Acute Myeloid Leukemia

Robert J. Arceci, Jason N. Berman, Soheil Meshinchi

Research output: Chapter in Book/Report/Conference proceedingChapter

Abstract

On first consideration, acute myeloid leukemia (AML) represents a nearly insurmountable challenge in terms of understanding it at the molecular level in large part because of its immense heterogeneity as well as its variability across different age groups. In addition, while significant progress has been made in the overall survival of subsets of patients with AML, many continue to show little progress in terms of positive treatment outcomes. Cytogenetic and initial molecular studies have resulted in the ability to stratify patients into specific risk categories that predict favorable-, intermediate- and poor-risk outcomes. However, these categories are limited in their ability to predict accurately how individual patients will respond to therapy and have not resulted in the ability to treat effectively patients with specific treatments. They have, however, resulted in excluding hematopoietic stem cell transplantation for patients with favorable-risk disease. Genome-wide analysis promises to improve both treatment and outcomes. The initial studies using whole-exon or whole-genome sequencing identified mutations in several novel genes that surprisingly were involved in regulating DNA methylation and chromatin structure. Subsequently, mutations were found in genes encoding transcription factors, signaling pathway modulators and genes involved in RNA splicing. Further analyses have identified mutations in key elements of miRNAs. Genome-wide methylation studies have highlighted key patterns that track with specific cytogenetic and gene mutations. Such epigenetic studies have led to the use of treatments directed to altering chromatin structure and DNA methylation. These treatments remain targeted specifically at specific enzymatic components of chromatin structure and function, but their key molecular consequences remain unclear and clinical responses unpredictable. RNA sequencing has led to the identification of both novel pathways of leukemia cell survival and unexpected fusion transcripts, which may ultimately be therapeutically targeted.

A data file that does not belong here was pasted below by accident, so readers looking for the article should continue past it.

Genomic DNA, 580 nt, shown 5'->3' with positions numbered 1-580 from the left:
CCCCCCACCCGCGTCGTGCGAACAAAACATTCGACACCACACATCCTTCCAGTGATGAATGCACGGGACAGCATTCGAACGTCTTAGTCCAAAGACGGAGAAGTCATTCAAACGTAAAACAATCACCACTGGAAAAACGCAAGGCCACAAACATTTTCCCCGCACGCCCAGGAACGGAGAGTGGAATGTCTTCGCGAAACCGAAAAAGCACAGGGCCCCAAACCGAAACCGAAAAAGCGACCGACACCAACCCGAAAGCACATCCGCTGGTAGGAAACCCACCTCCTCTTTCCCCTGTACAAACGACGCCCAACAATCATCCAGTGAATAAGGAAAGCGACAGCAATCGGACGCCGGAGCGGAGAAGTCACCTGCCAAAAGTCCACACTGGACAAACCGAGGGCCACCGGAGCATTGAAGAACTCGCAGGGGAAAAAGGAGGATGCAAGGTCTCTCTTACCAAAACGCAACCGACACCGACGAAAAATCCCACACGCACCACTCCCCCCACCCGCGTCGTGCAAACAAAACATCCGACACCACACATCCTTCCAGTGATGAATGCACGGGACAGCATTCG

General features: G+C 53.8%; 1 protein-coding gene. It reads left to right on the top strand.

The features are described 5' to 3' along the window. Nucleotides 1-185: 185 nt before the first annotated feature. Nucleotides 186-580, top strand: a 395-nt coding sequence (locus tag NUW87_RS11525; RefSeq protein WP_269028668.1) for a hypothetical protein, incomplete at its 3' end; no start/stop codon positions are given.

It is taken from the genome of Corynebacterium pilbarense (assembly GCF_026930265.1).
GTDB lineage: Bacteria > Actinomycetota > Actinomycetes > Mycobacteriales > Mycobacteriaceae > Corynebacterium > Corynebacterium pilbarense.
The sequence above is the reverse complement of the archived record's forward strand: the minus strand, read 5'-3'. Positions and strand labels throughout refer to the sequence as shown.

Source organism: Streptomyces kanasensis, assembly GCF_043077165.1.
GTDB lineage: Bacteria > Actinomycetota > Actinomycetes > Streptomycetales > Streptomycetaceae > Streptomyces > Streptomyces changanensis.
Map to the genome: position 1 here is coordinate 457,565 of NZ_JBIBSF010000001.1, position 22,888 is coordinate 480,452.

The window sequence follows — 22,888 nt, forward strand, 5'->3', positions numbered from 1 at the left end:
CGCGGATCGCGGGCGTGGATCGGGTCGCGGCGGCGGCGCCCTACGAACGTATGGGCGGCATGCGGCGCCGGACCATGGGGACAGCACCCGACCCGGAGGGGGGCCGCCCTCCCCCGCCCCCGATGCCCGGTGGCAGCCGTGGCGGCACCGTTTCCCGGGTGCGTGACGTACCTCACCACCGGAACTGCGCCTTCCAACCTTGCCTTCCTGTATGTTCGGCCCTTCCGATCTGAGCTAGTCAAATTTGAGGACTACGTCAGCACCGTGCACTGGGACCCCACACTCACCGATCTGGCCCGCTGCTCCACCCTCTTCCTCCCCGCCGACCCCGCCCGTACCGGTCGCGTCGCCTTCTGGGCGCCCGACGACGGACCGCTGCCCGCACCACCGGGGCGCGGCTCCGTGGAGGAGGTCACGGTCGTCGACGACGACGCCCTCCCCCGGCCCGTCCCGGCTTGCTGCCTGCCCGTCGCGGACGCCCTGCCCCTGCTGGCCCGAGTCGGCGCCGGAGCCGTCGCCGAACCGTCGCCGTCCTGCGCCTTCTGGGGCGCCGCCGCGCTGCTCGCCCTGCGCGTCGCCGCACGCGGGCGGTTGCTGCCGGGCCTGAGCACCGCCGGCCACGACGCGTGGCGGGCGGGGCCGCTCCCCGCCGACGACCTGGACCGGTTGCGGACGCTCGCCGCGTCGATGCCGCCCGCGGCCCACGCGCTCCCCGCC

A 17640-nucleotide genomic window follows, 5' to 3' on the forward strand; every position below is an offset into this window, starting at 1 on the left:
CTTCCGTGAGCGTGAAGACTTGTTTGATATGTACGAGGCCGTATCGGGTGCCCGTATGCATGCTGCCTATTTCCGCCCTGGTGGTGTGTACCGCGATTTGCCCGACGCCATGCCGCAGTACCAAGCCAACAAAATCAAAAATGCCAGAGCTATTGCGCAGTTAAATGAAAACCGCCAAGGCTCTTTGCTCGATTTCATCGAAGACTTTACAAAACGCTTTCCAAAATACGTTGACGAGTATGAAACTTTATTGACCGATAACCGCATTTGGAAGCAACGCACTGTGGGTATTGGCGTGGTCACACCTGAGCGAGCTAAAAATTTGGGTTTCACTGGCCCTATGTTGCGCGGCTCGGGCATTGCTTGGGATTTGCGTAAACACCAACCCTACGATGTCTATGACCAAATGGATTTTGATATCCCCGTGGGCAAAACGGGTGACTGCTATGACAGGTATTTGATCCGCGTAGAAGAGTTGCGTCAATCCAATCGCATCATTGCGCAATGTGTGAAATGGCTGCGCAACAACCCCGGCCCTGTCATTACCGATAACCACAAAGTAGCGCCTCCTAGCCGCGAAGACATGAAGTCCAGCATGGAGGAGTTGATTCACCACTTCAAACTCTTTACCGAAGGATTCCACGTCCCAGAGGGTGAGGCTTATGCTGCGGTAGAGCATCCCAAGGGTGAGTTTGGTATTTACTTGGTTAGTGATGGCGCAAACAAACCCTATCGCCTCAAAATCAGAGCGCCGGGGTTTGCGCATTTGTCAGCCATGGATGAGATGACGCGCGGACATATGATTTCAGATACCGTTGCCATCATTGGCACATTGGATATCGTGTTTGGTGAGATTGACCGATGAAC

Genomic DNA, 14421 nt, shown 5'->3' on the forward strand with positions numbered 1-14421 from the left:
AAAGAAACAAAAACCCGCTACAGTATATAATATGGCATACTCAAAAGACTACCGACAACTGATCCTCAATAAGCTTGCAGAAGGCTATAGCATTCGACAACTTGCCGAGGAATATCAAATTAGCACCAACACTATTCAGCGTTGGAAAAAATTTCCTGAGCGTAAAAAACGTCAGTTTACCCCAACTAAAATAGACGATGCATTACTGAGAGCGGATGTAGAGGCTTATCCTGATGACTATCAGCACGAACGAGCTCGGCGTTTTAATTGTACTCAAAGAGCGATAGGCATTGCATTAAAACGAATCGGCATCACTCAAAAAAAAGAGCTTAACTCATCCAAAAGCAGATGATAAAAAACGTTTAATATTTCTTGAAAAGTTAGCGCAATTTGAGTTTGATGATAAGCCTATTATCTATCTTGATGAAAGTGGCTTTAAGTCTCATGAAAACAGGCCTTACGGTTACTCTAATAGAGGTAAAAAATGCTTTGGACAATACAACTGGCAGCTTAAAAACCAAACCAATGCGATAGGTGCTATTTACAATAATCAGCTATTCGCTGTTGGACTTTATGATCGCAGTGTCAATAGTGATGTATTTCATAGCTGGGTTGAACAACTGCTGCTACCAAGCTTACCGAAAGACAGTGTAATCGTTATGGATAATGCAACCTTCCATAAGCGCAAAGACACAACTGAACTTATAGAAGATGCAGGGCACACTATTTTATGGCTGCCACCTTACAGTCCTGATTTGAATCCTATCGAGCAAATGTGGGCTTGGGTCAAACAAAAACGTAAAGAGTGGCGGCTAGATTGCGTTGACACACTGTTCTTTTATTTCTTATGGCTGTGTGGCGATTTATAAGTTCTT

Original languageEnglish (US)
Title of host publicationCancer Genomics
Subtitle of host publicationFrom Bench to Personalized Medicine
PublisherElsevier Inc.
Pages283-300
Number of pages18
ISBN (Print)9780123969675
DOIs
StatePublished - Dec 2013

Keywords

  • Acute myelogenous leukemia
  • Copy number variants
  • Epigenetics
  • Predisposition
  • RNA expression profile
  • Risk factors
  • Somatic mutations
  • Whole-genome sequencing

ASJC Scopus subject areas

  • Biochemistry, Genetics and Molecular Biology(all)

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